Thorntons return

According to Bill Thornton, one of the worst aspects of the first two days back in orbit was indiscriminate underseat stowage. On several occasions, Thornton had to ask for help from the ground, sometimes taking over an hour-and-a-half to locate items. "We had no control over where the underseat stowage was. They weren't properly listed.

The STS 51-B crew pose for photos after a successful 18 April 1985 Terminal Countdown Demonstration Test prior to launch eleven days later. Left to right: Commander Bob Overmyer, MS Don Lind, MS Thornton, MS Norman Thagard, Pilot Fred Gregory, PS Lodewijk van den Berg and PS Taylor Wang.

We had certainly never practiced with it and, unlike the initial intent which was to have a few key simple items stowed there, they were used indiscriminately for overflow stowage.''48 According to Thornton, the numbering of items in lockers was fine for accountants on the ground, but for operations in space there was still a bit of catching up to do to make activities on orbit easier and more efficient.

His experiences on STS-8 confirmed that pre-flight preparations and organisation were critical to keeping ahead in any space flight, and his problems on STS 51-B served to underline the importance of this still further. On Spacelab 3, the crew was under a heavy work schedule from the time they entered orbit. This was not helped by having one crew member taken ill and technical issues delaying the opening of the airlock door in order to access the science lab, let alone the stowage problems. Thornton called that first day on his second mission ''the longest day ofmy life,'' and a mild case of SAS added to his woes. His problem this time was not in trying to get his own equipment and investigations up and running, but in helping to complete other crew member tasks.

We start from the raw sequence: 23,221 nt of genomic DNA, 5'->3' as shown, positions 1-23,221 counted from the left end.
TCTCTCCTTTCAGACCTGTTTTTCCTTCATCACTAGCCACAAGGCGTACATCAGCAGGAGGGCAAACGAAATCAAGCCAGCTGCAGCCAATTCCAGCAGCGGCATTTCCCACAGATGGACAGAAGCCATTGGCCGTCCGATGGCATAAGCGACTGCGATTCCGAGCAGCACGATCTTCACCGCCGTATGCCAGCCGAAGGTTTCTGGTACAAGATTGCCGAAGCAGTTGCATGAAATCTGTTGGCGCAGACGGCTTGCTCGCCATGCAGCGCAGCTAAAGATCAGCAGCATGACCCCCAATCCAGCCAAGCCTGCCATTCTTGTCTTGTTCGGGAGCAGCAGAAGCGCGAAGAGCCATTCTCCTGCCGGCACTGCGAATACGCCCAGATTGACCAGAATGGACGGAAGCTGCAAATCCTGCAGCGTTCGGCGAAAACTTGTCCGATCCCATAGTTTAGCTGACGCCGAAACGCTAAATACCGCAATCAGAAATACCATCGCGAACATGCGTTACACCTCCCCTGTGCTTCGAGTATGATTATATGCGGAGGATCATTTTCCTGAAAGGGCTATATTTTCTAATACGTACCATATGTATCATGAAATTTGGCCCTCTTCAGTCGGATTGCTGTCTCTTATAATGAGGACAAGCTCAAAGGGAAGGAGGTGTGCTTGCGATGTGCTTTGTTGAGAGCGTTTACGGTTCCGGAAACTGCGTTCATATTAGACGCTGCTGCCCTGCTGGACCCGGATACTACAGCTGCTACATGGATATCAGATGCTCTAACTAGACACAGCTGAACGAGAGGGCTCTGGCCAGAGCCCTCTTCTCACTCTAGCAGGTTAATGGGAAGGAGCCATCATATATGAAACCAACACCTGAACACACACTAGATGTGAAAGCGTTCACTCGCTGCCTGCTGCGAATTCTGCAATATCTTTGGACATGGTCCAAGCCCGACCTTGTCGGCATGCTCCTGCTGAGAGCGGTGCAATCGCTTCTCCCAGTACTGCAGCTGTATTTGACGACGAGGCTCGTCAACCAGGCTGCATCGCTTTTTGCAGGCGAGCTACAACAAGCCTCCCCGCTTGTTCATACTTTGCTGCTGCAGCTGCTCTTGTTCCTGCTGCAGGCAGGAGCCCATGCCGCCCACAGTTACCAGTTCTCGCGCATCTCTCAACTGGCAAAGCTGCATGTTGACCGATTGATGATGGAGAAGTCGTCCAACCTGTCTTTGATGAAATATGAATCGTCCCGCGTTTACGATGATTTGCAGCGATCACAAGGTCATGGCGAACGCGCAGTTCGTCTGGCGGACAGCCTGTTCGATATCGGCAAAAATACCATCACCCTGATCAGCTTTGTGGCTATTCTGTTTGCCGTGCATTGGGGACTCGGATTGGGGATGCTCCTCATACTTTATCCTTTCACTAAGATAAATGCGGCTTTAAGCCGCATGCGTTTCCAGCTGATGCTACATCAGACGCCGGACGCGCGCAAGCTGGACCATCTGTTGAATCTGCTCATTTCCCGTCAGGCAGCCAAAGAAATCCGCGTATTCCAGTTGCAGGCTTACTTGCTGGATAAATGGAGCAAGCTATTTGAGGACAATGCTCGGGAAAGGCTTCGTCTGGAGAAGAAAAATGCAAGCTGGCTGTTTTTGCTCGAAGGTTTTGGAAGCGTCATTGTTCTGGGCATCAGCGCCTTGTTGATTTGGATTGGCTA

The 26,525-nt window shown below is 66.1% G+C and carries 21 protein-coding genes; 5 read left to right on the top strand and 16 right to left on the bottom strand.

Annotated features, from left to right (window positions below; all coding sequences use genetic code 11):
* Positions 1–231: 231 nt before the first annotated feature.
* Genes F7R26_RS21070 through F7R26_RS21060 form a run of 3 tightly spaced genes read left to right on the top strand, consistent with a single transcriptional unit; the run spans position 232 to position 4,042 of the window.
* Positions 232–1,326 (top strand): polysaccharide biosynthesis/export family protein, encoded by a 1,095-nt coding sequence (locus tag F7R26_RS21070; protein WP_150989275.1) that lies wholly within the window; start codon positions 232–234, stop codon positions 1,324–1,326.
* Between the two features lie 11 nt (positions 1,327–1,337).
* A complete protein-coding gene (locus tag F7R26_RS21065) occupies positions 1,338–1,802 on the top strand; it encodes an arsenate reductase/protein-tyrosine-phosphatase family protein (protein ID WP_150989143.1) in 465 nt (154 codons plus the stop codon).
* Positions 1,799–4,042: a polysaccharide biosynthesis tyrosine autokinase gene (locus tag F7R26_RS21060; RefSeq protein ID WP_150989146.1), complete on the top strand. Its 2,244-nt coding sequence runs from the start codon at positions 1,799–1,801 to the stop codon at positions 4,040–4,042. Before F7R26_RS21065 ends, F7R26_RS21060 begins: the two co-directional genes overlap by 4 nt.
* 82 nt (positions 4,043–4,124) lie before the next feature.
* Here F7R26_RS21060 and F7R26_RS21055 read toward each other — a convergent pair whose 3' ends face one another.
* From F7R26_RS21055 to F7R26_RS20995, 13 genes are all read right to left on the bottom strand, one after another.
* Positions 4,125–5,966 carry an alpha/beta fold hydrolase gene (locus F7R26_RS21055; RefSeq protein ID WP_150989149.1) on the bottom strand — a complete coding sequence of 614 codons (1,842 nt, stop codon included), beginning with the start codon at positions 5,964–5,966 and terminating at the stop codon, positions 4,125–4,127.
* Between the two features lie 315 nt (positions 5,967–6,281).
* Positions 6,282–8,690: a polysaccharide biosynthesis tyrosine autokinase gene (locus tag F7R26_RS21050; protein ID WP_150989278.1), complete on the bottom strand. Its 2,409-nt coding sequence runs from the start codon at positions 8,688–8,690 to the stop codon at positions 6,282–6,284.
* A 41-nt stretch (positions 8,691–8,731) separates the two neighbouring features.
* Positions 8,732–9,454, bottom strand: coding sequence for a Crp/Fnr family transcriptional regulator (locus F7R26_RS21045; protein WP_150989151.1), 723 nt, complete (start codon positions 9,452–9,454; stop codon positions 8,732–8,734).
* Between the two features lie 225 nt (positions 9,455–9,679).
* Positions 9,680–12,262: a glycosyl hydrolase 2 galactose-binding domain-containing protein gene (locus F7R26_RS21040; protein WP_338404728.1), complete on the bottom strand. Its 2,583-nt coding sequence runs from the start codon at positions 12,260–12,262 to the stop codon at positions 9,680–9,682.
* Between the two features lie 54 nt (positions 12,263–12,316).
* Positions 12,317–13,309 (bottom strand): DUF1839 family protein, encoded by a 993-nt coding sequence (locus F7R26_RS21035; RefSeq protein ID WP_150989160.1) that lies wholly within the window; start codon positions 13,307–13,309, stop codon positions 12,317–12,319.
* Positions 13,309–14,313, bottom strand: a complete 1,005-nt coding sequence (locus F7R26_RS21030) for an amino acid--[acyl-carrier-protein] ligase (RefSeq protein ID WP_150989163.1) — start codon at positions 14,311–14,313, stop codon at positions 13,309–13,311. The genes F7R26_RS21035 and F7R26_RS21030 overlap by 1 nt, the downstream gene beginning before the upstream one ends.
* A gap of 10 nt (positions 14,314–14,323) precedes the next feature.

After searching though all the stowage bags and finally locating the biological sampling devices in the last one, when he opened it, the collection devices flew in numerous different directions as they all floated out of the bag. After collecting them all up, Thornton was not in a good mood and trying to write on the very small slippery labels on each phial added to his frustration. This later drew comments from the researchers who could not read his writing, which did not surprise him. This was but one example of how not to prepare equipment for space flight. Thornton argued for months that everything should be properly assigned, with clear identification marks for stowage, proper training and clear operating instructions, and a logical timeline to the activities. An experiment that had worked well in the lab would not necessarily function in the same way on orbit.

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